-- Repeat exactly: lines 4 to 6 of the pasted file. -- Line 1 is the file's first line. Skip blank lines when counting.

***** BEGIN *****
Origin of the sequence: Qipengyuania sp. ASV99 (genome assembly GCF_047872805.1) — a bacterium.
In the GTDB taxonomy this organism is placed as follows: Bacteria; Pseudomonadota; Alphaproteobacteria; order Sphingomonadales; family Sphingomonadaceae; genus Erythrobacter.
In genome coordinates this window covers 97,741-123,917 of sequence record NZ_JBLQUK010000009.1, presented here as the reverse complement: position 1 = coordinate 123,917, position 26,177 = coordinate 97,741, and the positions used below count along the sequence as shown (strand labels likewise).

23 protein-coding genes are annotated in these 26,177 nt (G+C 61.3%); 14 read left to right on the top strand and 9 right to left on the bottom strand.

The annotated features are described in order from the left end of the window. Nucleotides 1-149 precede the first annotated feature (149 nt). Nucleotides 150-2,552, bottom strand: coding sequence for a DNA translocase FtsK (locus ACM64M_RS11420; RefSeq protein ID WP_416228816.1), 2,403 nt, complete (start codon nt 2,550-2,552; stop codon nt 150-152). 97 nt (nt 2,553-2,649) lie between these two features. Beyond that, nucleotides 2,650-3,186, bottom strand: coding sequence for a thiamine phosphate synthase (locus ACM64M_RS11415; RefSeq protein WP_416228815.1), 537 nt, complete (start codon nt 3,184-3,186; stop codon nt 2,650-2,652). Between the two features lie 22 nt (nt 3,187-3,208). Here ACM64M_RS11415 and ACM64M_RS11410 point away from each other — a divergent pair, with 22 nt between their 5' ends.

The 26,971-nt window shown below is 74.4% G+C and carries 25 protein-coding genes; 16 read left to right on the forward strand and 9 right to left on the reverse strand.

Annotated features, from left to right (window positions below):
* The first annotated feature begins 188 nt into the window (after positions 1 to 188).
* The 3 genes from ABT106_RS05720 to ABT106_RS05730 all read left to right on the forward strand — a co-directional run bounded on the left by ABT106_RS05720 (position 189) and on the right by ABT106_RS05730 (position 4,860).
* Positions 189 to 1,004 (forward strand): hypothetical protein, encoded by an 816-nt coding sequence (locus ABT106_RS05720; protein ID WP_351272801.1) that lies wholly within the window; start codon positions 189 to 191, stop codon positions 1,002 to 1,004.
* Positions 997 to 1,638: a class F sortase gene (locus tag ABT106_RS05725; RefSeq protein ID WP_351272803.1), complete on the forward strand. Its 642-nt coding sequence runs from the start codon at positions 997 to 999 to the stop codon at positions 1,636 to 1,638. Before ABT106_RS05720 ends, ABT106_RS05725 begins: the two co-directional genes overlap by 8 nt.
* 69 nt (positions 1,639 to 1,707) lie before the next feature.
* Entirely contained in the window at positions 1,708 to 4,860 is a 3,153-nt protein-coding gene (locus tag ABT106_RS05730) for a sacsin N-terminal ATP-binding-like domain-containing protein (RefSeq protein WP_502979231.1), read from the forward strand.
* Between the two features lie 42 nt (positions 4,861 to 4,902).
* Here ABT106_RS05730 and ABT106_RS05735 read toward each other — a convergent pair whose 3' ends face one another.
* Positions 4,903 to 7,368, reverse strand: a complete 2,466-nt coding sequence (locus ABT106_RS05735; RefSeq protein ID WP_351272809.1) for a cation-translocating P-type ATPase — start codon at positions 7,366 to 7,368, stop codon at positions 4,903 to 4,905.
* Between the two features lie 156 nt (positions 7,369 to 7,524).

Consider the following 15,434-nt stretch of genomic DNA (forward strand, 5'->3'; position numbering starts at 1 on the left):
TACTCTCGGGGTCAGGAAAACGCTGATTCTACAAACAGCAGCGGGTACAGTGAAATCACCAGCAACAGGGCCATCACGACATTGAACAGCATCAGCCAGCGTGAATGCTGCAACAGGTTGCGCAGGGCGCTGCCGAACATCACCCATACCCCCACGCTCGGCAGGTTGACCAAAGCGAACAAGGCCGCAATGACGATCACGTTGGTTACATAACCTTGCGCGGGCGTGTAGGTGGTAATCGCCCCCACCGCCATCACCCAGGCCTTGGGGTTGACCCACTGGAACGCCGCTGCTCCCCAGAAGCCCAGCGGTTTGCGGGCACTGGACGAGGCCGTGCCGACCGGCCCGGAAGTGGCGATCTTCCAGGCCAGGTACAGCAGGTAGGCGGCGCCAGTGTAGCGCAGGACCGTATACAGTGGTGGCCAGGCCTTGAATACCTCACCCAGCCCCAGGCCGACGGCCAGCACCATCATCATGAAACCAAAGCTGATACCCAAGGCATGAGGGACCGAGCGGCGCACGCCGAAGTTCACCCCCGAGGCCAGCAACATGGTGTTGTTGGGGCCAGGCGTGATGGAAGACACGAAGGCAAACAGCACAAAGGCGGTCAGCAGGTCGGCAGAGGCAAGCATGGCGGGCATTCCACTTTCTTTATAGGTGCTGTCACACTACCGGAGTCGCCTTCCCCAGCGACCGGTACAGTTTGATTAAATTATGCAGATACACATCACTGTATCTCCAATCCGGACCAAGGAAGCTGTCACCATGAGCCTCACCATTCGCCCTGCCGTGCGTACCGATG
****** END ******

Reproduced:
23 protein-coding genes are annotated in these 26,177 nt (G+C 61.3%); 14 read left to right on the top strand and 9 right to left on the bottom strand.

The annotated features are described in order from the left end of the window. Nucleotides 1-149 precede the first annotated feature (149 nt). Nucleotides 150-2,552, bottom strand: coding sequence for a DNA translocase FtsK (locus ACM64M_RS11420; RefSeq protein ID WP_416228816.1), 2,403 nt, complete (start codon nt 2,550-2,552; stop codon nt 150-152). 97 nt (nt 2,553-2,649) lie between these two features. Beyond that, nucleotides 2,650-3,186, bottom strand: coding sequence for a thiamine phosphate synthase (locus ACM64M_RS11415; RefSeq protein WP_416228815.1), 537 nt, complete (start codon nt 3,184-3,186; stop codon nt 2,650-2,652). Between the two features lie 22 nt (nt 3,187-3,208). Here ACM64M_RS11415 and ACM64M_RS11410 point away from each other — a divergent pair, with 22 nt between their 5' ends.

The 26,971-nt window shown below is 74.4% G+C and carries 25 protein-coding genes; 16 read left to right on the forward strand and 9 right to left on the reverse strand.